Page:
Six Maine residents were arrested late Thursday night after a larger group of climate activists blockaded a set of tracks passing through the small town of Fairfield in order to prevent a train carrying 70,000 barrels of “fracked” oil headed to a refinery in neighboring New Brunswick, Canada.
Associating themselves with a growing national campaign of direct action against the fossil fuel industry called “Fearless Summer,” the protesters at the scene erected a large scaffold over the tracks and held signs reading “Trains for people, not for oil” and “This train’s bound for Gory” (pun intended).
Police arrived, and after several warnings for the protesters to disperse, the six who refused were arrested as the scaffolding was destroyed with a chain saw.
Local media reported a surprisingly large law enforcement response with police from numerous towns showing up at the scene, including troopers from the State Police.
350 Maine*, the statewide group associated but independent from international organization 350.org that led the action, said the goal was to draw attention to the “fracked oil” that is quietly passing through the state on a regular basis. Local members of Earth First also participated in the action.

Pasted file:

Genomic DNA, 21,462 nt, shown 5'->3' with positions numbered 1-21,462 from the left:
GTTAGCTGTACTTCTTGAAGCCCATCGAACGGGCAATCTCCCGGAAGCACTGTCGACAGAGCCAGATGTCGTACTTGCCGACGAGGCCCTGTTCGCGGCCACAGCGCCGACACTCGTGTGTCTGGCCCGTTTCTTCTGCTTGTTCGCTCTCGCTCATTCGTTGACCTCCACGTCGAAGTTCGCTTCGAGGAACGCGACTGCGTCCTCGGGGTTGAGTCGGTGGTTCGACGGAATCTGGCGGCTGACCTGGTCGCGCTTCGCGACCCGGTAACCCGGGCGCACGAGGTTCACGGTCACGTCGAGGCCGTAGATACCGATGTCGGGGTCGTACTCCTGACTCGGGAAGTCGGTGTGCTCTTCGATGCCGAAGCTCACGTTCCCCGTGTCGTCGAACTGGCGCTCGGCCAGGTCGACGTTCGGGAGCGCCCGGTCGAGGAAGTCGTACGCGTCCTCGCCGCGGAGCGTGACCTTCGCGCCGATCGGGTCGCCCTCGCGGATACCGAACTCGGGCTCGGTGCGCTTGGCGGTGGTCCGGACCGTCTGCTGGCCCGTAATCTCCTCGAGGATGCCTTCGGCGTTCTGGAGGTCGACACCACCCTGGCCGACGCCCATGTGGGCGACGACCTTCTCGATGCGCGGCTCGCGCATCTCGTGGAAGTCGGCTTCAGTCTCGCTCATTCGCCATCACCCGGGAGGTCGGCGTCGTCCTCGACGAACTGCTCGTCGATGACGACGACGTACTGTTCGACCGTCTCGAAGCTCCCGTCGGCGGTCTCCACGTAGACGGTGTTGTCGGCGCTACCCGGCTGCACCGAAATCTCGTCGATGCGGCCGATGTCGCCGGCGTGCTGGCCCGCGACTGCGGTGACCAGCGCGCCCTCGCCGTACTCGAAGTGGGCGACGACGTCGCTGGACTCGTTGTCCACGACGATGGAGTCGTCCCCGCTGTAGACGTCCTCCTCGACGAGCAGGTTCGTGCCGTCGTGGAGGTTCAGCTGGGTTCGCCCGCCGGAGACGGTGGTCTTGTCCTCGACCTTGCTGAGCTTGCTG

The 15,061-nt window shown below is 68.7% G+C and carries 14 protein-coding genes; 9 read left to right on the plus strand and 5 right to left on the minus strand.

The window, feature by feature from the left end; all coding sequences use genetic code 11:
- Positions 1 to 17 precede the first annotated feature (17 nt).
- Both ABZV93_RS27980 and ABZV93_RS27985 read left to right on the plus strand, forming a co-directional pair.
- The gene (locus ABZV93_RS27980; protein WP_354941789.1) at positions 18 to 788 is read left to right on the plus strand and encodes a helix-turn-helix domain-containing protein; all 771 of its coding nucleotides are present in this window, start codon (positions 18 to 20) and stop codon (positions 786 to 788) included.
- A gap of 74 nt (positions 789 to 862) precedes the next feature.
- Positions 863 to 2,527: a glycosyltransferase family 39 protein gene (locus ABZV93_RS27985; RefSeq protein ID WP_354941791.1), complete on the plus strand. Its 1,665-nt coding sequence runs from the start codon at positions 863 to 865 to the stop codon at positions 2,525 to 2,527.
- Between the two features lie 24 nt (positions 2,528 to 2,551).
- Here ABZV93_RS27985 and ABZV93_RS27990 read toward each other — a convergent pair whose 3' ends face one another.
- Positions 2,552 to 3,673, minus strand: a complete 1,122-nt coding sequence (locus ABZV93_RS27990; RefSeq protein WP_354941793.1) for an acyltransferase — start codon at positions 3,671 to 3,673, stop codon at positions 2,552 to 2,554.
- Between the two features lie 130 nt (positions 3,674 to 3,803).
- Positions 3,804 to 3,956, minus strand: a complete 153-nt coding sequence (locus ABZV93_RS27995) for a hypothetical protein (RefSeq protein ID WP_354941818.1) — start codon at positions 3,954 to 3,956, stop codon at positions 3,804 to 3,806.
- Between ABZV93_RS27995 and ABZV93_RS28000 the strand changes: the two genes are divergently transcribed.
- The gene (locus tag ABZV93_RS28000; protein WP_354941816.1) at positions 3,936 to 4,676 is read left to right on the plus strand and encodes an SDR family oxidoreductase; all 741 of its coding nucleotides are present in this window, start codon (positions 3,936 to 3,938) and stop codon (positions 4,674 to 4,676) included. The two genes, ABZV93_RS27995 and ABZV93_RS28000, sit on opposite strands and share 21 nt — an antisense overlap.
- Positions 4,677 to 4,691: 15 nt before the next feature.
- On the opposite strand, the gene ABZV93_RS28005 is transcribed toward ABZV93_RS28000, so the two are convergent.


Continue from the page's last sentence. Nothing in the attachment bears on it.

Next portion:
The groups say that the trains running through Maine carry crude from the Bakken oil fields of North Dakota and are especially toxic because “fracked oil” is extracted by blasting a high pressure toxic cocktail deep into the ground to release the oil from shale rock, polluting air and water in surrounding communities.
“People say that this new oil boom in the US will make us energy secure,” said Meaghan LaSala, student at University of Southern Maine and an organzier with 350 Maine. “But there is nothing secure about runaway climate change. This is our moment to change our trajectory before it’s too late.”
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